Fun at the waterfront – rain and shine

Xiu Xiu and Deerhoof + Why? + Fang Island + Pictureplane – Williamsburg Waterfront – July 11th

Given the names on Sunday’s bill, I was afraid that the waterfront for the season’s first free show would be swamped, but when I arrived at around 3:30, I was delighted to see that I didn’t even have to wait in line to get in. That said, the sights and sounds till offered plenty of stimulation. The Williamsburg waterfront is made for people watching. People paraded around in strange outfits and meticulously managed hair. At the far end of the park, a guy played dodgeball wearing a dress shirt, vest, and bow tie. I only wish I had had my camera to catch the action.

Williamsburg Waterfront (Photo Lauren Farmer)

When I arrived, I surveyed the stage only to see a woman wearing some kind of flesh-colored fat suit cavorting around to the music of Pictureplane.

By the time Fang Island took over, a modest crowd had accumulated on the sun-drenched cement pit at the foot of the stage.  A light rain began to fall over the grateful crowd, but luckily the stage was covered so the show went on. I was shocked to see that two of the five members of Fang Island were wearing short-sleeve hoodies (one more comfortably than his sweat-drenched bandmate).

Fang Island put on a fun show, but things really picked up when Why? frontman Yoni Wolf took the stage. Thanks to Yoni’s sick dance moves, clever (and oh-so-decipherable) lyrics, and a full-band sound, Why? proved to be the highlight of the day for me – even if the rain did pick up a fair amount during the performance. Why? offers an intriguing blend or hip-hop and whimsical indie-pop, complete with lyrics that are astute and deeply confessional. He has a real knack for drawing in an audience, which is quite a feet given the distracting nature of the Williamsburg waterfront. My only regret was not having a video camera to capture Yoni’s dance moves. When confined to the mic stand, he used his hands animatedly. Then as soon as he had a few beats, he pulled out the high kicks, flips, and spastic arm movements – even if the instrumental interlude was only a few seconds long.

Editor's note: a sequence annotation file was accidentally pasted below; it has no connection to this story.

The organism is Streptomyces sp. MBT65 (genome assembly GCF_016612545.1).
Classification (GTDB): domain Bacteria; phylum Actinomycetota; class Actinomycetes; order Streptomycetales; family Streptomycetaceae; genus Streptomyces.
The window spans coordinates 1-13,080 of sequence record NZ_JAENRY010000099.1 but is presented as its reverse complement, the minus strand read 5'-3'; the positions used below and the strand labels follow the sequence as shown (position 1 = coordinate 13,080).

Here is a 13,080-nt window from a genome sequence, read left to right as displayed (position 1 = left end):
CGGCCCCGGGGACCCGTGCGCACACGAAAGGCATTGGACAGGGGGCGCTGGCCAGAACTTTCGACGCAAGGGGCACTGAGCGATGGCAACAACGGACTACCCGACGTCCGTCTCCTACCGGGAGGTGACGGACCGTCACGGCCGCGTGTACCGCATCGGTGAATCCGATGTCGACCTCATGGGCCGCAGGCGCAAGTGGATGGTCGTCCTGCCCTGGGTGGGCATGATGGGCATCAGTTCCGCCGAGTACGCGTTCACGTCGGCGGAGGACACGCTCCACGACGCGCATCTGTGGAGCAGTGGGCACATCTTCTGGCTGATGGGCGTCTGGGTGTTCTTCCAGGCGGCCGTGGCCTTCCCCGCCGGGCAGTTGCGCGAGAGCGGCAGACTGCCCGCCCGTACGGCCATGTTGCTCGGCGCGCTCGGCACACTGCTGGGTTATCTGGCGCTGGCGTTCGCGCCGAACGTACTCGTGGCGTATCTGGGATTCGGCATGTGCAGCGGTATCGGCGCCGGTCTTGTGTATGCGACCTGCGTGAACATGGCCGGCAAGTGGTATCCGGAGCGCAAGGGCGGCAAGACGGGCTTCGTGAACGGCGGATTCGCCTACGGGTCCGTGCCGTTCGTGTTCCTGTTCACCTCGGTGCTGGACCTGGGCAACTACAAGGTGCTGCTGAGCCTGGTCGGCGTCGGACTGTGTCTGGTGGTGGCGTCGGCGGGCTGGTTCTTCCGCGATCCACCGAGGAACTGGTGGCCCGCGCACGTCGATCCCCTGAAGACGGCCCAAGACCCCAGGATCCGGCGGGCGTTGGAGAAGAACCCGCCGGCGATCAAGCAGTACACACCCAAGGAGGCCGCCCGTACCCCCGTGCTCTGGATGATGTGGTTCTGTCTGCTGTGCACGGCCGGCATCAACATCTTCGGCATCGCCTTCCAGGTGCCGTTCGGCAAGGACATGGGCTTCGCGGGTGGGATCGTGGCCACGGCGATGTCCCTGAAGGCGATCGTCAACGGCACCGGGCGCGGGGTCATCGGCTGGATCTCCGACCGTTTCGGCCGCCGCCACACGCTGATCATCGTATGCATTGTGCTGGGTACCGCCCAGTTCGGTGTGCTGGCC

Take a listen to an excerpt from Why?’s last song, “Hollows”:

Of course, it’s worth pointing out that none of the Jelly-sponsored pool parties would exist this year without the support of Senator Chuck Schumer, who of course was present at Sunday’s show and had this to say before Xiu Xiu and Deerhoof performed:

Senator Chuck Schumer at a 2009 Pool Party (Photo Amanda Hatfield)

As you can probably tell from the clip, Schumer’s mic kept giving out (almost as if to limit Schumer’s speech and keep him from getting into politics too much), but for the most part he was still met with enthusiasm.

Xiu Hoof (Deer Xiu?) (Photo Jason Persse)

Next up: the main event. Apparently, this wasn’t the first time Xiu Xiu and Deerhoof have partnered to cover Joy Division’s Unknown Pleasures, but I really wanted to see what it was like with my own eyes.

Take a listen to yourself of back-to-back clips of “She’s Lost Control” – first of Sunday’s show, followed by the original by Joy Division:

Overall, it was a decent show. Like Joy Division’s Ian Curtis, Xiu Xiu singer Jamie Stewart has an undeniable intensity when he performs (even if their presentations are rooted in different types of urgency). A major highpoint came during the last song when I realized that recent Xiu Xiu convert Angela Seo was throwing wine glasses into a metal garbage can in time to the music and bashing the broken glass with a metal pole in order to create some pretty sweet effects.

Here’s a clip (listen carefully for the smashing glass):

Sadly, I won’t be able to attend the majority of the summer’s free shows since I work on Sundays, but check out the schedule for future shows here:


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"He considered music a liberating force: it liberated him from loneliness, introversion, the dust of the library; it opened the door of his body and allowed his soul to step out into the world to make friends."

- Milan Kundera's The Unbearable Lightness of Being


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